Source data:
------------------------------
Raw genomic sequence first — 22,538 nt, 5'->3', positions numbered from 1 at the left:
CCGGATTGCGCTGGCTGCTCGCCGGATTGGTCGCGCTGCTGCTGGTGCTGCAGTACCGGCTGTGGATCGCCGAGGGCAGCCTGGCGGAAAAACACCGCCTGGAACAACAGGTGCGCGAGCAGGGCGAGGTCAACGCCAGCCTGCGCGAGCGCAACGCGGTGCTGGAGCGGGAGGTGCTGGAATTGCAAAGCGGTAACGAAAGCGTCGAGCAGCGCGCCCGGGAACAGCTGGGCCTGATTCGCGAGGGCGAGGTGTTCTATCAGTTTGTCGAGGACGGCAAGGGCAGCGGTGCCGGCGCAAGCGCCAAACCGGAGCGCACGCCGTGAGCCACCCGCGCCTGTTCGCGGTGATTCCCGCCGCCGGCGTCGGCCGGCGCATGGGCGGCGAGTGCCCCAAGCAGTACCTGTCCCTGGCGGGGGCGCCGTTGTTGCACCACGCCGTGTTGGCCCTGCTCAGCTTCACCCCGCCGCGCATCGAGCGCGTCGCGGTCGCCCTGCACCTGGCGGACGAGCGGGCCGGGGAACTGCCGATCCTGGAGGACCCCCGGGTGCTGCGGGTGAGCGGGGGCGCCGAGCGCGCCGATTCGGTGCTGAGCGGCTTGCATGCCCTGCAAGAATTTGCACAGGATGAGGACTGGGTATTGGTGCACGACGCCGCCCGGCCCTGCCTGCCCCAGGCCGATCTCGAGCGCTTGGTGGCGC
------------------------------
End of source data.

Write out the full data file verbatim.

Raw genomic sequence first — 22,538 nt, 5'->3', positions numbered from 1 at the left:
CCGGATTGCGCTGGCTGCTCGCCGGATTGGTCGCGCTGCTGCTGGTGCTGCAGTACCGGCTGTGGATCGCCGAGGGCAGCCTGGCGGAAAAACACCGCCTGGAACAACAGGTGCGCGAGCAGGGCGAGGTCAACGCCAGCCTGCGCGAGCGCAACGCGGTGCTGGAGCGGGAGGTGCTGGAATTGCAAAGCGGTAACGAAAGCGTCGAGCAGCGCGCCCGGGAACAGCTGGGCCTGATTCGCGAGGGCGAGGTGTTCTATCAGTTTGTCGAGGACGGCAAGGGCAGCGGTGCCGGCGCAAGCGCCAAACCGGAGCGCACGCCGTGAGCCACCCGCGCCTGTTCGCGGTGATTCCCGCCGCCGGCGTCGGCCGGCGCATGGGCGGCGAGTGCCCCAAGCAGTACCTGTCCCTGGCGGGGGCGCCGTTGTTGCACCACGCCGTGTTGGCCCTGCTCAGCTTCACCCCGCCGCGCATCGAGCGCGTCGCGGTCGCCCTGCACCTGGCGGACGAGCGGGCCGGGGAACTGCCGATCCTGGAGGACCCCCGGGTGCTGCGGGTGAGCGGGGGCGCCGAGCGCGCCGATTCGGTGCTGAGCGGCTTGCATGCCCTGCAAGAATTTGCACAGGATGAGGACTGGGTATTGGTGCACGACGCCGCCCGGCCCTGCCTGCCCCAGGCCGATCTCGAGCGCTTGGTGGCGC